A strange kind of justice

Today’s story from Judges is a strange riddle. Riddles may use details from everyday life, but don’t pretend to report actual events. Like parables, their purpose is to prod us to think. Jotham’s riddle is a cry to heaven for revenge. The tyrant Abimelech had connived with the people of Shechem to kill all of his rivals, and young Jotham barely escaped alive. Then from the heights of Mount Gerizim, Jotham shouted his dramatic riddle, as a curse on his enemies. Those who violently seized power will themselves be destroyed by violence. The last plant he lists, the buckthorn, when chosen as king, provides no shade but will destroy both itself and all that is nearby.

When speaking in parables, Jesus used the language and imagery of his own time and place. Therefore, when he uses the parable of the vineyard workers it is irrelevant to discuss the social justice (or injustice) of the estate-owner, who was paying only a denarius a day, a minimum wage for those who worked all day but more than was due to anyone who worked only an hour in the cool of the evening.

The punch-line says that new arrivals are equal to those who have been there first. Jesus may have been defending his disciples, newly arrived on the religious scene, against the Pharisees and Scribes whose leadership was well established. The early church reinterpreted the parable, to mean that gentiles are equal to Jews in the kingdom of God. Today the parable may challenge us to recognise new leadership arising from the laity, including women, or to give proper credit to the young generation, to transfer the mantle of authority, to accept changed forms of civil or religious authority.

Why isn’t life fair?

We instinctively protest against behaviour that we consider unfair or unjust. If we ourselves are being treated unfairly, we can feel especially irate. That can make us uneasy about the story Jesus tells in today’s gospel. We sympathise with the complaint of the workers when people who only worked an hour got the same wages as others who had worked all day. But the employer was operating out of the category of generosity rather than the minimum required by justice. He wasn’t unjust to those who worked all day; he gave them the agreed wage for a day’s work. But he was extremely kind to those who only had worked for an hour, giving them a full day’s wages too.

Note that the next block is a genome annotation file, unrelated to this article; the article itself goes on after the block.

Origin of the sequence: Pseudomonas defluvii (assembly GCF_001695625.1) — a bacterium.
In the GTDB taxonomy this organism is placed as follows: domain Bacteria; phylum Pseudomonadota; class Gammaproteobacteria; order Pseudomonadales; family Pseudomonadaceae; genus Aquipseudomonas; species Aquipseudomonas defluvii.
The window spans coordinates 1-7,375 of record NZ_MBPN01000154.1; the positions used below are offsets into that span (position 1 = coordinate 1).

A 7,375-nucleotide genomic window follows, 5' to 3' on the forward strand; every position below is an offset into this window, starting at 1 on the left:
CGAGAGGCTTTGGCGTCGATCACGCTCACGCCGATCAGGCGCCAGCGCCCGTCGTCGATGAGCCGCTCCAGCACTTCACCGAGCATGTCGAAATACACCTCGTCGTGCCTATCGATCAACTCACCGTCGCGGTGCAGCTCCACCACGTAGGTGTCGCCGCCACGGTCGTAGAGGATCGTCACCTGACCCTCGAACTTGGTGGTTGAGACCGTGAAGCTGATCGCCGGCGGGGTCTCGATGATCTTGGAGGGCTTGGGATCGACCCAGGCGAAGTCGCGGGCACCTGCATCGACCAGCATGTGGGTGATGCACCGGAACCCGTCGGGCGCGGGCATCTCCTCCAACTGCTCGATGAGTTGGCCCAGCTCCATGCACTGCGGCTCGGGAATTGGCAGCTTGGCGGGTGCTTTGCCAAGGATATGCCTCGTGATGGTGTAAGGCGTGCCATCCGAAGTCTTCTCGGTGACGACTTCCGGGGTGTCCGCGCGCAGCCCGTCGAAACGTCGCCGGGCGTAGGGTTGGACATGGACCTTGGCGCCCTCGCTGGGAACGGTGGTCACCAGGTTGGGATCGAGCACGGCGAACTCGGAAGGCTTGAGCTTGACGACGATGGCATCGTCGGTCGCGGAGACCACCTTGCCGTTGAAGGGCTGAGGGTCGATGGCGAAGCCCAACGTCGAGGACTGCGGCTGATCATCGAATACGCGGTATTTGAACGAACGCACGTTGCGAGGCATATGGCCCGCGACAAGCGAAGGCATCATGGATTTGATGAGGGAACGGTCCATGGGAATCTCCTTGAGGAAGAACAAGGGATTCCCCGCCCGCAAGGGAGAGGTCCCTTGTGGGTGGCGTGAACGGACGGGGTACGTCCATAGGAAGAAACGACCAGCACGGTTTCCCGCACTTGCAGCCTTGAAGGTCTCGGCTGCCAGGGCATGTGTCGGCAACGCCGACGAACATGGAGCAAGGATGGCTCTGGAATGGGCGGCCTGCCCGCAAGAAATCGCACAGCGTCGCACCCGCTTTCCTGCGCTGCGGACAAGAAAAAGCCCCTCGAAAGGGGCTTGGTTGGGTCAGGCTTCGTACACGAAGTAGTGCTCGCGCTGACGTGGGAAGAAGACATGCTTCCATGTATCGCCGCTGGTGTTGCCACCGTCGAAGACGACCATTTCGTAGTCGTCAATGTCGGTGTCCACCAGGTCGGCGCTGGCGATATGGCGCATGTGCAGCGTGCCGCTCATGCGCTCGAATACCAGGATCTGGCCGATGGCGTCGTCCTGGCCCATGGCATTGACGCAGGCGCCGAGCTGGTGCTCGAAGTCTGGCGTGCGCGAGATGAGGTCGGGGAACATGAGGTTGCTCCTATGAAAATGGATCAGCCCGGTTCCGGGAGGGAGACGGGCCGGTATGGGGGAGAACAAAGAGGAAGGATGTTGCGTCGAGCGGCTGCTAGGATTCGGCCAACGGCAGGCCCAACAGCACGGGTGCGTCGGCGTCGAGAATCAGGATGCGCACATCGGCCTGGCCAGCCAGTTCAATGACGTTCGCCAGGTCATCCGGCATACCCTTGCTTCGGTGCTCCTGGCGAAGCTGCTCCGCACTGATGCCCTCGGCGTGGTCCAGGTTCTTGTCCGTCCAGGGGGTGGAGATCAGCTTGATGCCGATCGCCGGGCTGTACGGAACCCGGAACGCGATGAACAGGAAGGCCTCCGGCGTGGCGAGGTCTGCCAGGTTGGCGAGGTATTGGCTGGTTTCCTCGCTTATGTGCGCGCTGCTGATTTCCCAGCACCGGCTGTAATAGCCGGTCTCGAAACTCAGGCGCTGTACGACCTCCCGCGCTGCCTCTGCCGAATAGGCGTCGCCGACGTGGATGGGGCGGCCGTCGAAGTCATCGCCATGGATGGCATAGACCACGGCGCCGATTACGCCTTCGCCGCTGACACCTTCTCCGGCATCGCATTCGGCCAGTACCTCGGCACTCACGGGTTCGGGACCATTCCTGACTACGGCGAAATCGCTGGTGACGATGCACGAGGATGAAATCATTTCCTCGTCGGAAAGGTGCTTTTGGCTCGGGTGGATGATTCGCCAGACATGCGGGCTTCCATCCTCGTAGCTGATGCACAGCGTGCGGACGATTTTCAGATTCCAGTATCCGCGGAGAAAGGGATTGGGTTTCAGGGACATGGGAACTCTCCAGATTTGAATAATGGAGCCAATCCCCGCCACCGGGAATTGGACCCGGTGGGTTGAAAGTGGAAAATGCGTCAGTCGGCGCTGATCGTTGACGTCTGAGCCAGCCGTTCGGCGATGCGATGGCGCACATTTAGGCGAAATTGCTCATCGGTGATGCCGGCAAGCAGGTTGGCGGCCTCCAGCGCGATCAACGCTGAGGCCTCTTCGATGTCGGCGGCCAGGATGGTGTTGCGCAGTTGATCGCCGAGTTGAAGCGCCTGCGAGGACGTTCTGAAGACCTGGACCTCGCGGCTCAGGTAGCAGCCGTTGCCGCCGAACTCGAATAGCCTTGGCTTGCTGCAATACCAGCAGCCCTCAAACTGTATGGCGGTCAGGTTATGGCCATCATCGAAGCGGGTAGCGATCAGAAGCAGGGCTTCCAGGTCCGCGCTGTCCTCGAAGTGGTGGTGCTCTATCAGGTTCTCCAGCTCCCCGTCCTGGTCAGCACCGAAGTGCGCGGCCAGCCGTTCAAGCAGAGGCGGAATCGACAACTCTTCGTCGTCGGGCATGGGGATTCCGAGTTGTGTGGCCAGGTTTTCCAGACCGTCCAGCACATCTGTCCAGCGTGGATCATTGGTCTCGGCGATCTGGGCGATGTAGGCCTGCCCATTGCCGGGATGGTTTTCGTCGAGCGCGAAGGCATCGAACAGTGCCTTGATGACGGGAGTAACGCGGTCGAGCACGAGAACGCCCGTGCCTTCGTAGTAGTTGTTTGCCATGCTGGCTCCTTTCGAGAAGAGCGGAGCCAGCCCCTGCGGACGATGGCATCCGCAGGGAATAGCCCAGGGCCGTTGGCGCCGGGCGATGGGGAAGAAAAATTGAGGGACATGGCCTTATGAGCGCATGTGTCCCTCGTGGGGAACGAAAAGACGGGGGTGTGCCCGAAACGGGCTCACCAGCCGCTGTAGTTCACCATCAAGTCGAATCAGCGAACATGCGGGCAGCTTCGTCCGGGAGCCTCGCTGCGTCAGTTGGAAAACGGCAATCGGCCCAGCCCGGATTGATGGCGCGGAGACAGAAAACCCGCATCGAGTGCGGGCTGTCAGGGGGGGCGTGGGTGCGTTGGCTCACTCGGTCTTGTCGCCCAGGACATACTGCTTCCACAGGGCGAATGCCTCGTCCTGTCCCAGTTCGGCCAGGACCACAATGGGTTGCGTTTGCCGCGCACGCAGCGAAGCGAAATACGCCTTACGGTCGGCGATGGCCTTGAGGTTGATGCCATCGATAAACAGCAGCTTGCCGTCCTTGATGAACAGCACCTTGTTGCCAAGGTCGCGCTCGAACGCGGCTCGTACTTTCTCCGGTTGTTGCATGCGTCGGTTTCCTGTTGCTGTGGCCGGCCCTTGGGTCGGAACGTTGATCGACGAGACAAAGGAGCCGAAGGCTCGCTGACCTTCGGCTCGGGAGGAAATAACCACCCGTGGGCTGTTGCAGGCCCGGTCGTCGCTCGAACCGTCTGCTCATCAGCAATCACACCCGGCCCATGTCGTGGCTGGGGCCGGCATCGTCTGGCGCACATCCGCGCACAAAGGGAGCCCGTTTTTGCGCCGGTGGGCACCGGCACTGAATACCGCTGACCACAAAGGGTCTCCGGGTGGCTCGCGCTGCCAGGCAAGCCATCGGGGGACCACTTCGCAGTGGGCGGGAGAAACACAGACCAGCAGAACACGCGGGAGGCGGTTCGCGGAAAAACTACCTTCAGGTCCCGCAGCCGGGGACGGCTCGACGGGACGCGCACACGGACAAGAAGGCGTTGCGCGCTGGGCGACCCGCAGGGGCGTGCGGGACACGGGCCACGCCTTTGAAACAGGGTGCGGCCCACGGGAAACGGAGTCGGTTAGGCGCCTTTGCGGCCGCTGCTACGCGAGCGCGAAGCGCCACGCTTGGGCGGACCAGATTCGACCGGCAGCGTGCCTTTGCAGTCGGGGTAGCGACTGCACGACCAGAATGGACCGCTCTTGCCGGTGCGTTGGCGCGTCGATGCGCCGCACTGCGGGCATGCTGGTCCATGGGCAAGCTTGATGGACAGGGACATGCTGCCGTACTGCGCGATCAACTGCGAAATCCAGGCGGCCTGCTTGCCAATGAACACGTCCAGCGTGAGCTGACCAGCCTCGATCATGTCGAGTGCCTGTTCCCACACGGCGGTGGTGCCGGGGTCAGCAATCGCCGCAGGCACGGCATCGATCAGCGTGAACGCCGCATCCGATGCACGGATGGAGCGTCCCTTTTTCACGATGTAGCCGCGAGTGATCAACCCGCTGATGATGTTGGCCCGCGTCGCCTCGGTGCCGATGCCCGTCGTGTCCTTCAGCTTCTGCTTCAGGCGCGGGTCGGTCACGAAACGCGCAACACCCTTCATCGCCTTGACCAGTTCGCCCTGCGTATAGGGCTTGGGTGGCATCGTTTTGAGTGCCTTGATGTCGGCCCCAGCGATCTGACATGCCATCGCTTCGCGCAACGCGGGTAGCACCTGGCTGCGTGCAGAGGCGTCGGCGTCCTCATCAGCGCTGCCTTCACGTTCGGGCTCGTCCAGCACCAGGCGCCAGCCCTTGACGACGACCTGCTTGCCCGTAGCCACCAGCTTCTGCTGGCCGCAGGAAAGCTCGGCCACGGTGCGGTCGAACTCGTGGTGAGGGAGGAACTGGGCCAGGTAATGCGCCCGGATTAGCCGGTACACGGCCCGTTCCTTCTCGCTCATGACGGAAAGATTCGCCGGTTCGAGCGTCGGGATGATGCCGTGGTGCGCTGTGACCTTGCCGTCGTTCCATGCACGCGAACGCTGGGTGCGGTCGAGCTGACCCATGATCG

God’s generosity does not fit into the neat categories of human justice. He  does not deal with us according to our merits, giving us only what we deserve. Divine mercy is freely given to those who have no claim on it. In a sense, we can identify with those who worked only an hour; for we are all, in a sense, latecomers. God’s generous grace will surprise us and leave us humbled.


  1. RICHARD J NGOWI says:

    When I read this I recalled the criminal in Luke 23:42.
    Then he said, “Jesus, remember me when you come into your kingdom.”
    He replied to him, “Amen, I say to you, today you will be with me in Paradise”.

  2. Sean O’Conaill says:

    The key to this is surely found by focusing on the nature of the greatest reward for labour in the vineyard. Isn’t that simply consciousness of the Lord’s equal and infinite love for all of us?

    It is rivalry born of covetousness that insists on preferential treatment for the ‘worthiest’. If in this moment everyone on earth could agree that all of us are equal in dignity, that would be the Kingdom of God – but even at Vatican II in the debate that led to Lumen Gentium there was a faction that had to insist that although all are called to holiness those who follow the evangelical counsels (poverty, celibacy, obedience) ‘more fully manifest to all believers the presence of heavenly goods’ (LG Ch. 6).

    That this inevitably consigned e.g. Christian parenting to a secondary rank in ‘manifesting’ such a presence is truly poignant, in light of what was to follow – but this is clericalism ‘manifesting’ itself even at Vatican II!